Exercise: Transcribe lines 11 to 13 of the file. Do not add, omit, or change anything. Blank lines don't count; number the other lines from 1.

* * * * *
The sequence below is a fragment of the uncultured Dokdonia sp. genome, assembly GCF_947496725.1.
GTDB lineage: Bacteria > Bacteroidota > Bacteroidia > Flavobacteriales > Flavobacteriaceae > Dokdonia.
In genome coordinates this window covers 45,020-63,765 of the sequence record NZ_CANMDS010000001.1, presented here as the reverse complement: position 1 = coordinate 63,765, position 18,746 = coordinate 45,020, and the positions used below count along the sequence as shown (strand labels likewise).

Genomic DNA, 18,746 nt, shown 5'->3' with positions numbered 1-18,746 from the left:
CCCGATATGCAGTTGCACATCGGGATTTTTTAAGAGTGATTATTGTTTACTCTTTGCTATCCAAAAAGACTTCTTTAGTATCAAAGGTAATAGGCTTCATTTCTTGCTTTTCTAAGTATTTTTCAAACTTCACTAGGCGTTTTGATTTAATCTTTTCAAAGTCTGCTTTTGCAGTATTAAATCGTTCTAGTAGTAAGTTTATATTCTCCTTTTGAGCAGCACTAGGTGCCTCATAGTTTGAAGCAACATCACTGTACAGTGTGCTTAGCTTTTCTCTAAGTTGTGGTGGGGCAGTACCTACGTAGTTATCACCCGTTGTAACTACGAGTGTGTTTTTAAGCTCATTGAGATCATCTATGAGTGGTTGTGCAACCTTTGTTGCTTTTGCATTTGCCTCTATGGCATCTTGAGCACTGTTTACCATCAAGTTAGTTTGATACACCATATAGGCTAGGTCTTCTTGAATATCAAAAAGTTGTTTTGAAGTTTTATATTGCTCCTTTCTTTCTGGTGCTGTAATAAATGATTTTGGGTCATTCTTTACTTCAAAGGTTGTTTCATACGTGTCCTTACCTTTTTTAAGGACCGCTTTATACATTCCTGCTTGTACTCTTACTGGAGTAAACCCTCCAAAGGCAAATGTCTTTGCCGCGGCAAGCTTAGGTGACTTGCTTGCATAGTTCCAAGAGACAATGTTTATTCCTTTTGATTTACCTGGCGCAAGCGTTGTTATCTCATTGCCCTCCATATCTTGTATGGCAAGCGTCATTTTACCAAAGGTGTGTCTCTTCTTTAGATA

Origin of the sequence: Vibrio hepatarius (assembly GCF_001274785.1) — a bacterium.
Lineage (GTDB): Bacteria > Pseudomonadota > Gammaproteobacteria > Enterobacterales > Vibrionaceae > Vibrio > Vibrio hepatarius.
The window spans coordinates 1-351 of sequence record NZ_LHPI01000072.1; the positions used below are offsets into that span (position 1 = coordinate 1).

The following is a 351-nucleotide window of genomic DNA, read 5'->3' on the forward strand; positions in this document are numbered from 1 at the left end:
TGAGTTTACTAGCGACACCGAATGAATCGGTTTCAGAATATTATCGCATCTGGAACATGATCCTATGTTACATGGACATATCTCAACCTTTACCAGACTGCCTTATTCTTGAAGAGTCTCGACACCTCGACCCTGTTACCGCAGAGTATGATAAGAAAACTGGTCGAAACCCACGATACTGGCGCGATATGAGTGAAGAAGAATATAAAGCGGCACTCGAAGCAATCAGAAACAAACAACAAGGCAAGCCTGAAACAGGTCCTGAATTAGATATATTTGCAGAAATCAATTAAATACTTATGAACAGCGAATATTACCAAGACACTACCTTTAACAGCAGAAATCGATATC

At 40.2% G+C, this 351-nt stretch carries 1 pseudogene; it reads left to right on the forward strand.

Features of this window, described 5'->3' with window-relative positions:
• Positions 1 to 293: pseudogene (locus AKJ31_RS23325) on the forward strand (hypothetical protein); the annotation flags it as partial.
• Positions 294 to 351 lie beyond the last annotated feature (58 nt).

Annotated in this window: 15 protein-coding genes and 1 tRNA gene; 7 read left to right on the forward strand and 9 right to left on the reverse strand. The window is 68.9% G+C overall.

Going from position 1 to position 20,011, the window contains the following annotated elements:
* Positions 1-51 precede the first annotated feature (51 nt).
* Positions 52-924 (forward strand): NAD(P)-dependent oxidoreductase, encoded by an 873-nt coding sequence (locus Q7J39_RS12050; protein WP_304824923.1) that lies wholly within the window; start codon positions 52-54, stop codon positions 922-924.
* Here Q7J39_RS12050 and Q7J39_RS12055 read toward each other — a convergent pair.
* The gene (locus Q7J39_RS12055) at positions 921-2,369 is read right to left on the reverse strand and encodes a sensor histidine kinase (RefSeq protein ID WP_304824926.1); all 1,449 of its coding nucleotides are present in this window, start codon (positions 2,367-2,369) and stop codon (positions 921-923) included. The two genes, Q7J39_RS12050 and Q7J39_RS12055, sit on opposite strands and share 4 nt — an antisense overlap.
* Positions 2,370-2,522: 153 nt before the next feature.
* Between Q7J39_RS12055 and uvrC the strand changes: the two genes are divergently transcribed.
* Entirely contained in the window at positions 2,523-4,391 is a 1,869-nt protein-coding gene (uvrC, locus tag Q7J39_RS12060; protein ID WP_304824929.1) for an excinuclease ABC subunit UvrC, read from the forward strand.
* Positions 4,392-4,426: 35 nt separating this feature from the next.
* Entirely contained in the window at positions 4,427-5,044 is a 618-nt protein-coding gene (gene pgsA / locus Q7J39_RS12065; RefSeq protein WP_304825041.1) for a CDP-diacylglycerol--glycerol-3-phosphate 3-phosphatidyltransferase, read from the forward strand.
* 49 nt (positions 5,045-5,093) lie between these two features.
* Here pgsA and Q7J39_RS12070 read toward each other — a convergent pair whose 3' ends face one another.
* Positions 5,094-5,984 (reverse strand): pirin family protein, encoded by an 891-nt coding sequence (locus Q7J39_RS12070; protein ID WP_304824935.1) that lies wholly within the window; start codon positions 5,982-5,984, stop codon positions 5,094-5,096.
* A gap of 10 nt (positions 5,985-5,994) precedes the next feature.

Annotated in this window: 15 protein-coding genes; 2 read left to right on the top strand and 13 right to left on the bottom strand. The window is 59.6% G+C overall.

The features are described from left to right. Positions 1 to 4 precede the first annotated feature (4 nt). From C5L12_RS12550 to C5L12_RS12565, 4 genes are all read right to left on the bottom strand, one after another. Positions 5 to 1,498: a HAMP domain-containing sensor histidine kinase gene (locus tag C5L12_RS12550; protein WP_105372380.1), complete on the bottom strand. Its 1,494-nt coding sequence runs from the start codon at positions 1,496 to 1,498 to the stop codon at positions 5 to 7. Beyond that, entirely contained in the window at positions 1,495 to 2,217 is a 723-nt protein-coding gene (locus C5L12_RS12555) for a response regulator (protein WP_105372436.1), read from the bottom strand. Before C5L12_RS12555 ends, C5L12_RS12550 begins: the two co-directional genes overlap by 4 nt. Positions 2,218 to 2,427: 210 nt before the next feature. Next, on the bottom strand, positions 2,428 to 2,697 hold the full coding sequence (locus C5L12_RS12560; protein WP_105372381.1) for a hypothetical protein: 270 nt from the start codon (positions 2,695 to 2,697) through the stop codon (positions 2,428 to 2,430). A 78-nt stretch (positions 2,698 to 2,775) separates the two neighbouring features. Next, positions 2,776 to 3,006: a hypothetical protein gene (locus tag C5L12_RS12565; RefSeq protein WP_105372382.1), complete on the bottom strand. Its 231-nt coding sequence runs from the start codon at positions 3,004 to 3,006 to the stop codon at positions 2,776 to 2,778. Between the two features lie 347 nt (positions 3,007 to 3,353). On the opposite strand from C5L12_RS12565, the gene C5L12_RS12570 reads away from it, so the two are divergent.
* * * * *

At 40.2% G+C, this 351-nt stretch carries 1 pseudogene; it reads left to right on the forward strand.

Features of this window, described 5'->3' with window-relative positions:
• Positions 1 to 293: pseudogene (locus AKJ31_RS23325) on the forward strand (hypothetical protein); the annotation flags it as partial.